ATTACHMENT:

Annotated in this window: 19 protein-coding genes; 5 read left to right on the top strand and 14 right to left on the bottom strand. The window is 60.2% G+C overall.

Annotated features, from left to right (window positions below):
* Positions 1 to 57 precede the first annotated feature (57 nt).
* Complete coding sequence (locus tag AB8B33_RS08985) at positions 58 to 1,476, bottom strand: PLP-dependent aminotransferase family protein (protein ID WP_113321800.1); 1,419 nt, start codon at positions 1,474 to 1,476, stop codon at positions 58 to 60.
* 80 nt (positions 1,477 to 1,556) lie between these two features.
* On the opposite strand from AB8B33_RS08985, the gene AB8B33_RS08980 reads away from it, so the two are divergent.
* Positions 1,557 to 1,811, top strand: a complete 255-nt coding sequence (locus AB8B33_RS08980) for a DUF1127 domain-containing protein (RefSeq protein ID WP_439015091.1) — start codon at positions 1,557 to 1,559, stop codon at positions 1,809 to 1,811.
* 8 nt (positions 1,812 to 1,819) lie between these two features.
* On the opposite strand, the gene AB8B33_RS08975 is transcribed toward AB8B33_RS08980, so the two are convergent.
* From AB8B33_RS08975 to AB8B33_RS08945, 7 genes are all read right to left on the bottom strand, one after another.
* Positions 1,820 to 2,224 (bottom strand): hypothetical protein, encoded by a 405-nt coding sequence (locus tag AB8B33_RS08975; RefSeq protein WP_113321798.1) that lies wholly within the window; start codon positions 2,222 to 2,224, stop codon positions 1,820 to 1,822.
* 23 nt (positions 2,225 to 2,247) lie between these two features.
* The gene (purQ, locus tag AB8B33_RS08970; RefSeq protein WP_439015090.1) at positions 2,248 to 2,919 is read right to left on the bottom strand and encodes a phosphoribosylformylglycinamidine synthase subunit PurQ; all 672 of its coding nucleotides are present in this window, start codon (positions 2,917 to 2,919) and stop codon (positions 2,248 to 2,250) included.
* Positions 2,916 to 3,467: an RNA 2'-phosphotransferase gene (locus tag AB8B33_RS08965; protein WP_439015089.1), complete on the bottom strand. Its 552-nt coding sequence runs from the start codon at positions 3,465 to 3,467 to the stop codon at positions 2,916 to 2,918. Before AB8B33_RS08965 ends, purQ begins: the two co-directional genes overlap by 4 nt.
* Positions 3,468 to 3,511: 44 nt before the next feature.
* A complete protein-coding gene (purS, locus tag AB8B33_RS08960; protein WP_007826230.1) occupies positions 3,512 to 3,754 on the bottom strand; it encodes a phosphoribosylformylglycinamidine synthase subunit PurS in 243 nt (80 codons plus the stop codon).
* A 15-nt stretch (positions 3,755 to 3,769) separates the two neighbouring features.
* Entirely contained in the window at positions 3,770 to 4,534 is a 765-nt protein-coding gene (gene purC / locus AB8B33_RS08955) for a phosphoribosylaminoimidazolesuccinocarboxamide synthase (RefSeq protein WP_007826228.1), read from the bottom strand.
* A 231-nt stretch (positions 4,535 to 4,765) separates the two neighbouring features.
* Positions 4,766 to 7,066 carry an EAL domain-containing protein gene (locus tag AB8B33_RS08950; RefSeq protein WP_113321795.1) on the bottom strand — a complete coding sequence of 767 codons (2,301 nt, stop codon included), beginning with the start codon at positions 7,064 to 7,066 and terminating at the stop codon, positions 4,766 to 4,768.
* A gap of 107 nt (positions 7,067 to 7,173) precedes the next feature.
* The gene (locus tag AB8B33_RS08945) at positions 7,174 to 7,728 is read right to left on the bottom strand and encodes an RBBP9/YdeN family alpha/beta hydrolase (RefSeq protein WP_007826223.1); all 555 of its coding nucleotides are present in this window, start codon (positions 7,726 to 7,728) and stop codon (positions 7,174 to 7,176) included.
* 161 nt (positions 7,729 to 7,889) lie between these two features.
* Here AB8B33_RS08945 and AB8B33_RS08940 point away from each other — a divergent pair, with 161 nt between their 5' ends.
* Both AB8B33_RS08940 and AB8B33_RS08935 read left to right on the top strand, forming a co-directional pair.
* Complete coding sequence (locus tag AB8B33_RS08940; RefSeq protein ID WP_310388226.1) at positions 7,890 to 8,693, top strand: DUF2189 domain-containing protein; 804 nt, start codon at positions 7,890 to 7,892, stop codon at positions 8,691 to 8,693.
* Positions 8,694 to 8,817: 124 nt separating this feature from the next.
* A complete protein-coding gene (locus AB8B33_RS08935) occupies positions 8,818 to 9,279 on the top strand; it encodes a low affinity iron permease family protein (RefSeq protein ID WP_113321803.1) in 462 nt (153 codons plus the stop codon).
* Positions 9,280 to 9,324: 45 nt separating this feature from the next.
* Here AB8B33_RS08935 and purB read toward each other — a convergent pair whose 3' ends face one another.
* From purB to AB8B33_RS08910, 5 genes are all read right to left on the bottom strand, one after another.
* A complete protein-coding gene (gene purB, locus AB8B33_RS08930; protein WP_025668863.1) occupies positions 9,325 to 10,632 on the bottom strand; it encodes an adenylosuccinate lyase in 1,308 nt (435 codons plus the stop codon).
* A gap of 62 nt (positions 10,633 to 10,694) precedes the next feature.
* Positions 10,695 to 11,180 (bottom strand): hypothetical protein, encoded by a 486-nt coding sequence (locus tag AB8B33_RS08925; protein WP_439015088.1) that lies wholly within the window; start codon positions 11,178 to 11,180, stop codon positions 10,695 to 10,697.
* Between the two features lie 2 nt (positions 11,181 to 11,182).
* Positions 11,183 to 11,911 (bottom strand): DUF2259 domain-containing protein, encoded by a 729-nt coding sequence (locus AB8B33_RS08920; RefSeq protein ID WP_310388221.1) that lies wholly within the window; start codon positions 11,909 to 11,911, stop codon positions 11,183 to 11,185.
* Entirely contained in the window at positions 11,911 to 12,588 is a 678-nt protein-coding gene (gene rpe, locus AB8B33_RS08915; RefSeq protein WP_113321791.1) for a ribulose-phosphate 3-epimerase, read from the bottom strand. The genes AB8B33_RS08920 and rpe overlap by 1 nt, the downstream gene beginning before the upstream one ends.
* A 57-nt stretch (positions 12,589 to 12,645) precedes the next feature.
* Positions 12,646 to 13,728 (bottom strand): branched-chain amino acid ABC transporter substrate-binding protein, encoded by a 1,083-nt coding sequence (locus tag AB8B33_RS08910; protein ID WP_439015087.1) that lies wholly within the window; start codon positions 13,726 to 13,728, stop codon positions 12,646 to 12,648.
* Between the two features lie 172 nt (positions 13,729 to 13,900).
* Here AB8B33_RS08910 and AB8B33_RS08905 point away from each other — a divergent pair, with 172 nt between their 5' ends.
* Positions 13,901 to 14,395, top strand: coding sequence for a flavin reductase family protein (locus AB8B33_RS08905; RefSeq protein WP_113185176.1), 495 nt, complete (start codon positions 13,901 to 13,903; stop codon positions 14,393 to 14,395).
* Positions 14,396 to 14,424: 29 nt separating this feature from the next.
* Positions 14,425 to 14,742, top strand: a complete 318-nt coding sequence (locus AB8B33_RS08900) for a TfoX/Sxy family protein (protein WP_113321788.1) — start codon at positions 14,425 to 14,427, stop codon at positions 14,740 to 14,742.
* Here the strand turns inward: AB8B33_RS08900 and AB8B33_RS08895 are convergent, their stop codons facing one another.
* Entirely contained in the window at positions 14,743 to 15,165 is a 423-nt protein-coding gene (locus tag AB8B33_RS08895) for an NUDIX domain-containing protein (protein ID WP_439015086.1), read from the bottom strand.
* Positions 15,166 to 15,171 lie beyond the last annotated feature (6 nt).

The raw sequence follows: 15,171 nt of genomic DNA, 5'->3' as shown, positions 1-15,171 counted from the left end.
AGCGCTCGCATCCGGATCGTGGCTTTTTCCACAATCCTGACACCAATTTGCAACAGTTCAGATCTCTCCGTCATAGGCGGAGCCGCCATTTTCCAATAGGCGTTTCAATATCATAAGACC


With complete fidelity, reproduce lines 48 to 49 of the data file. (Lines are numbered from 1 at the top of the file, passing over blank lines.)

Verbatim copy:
The raw sequence follows: 15,171 nt of genomic DNA, 5'->3' as shown, positions 1-15,171 counted from the left end.
AGCGCTCGCATCCGGATCGTGGCTTTTTCCACAATCCTGACACCAATTTGCAACAGTTCAGATCTCTCCGTCATAGGCGGAGCCGCCATTTTCCAATAGGCGTTTCAATATCATAAGACC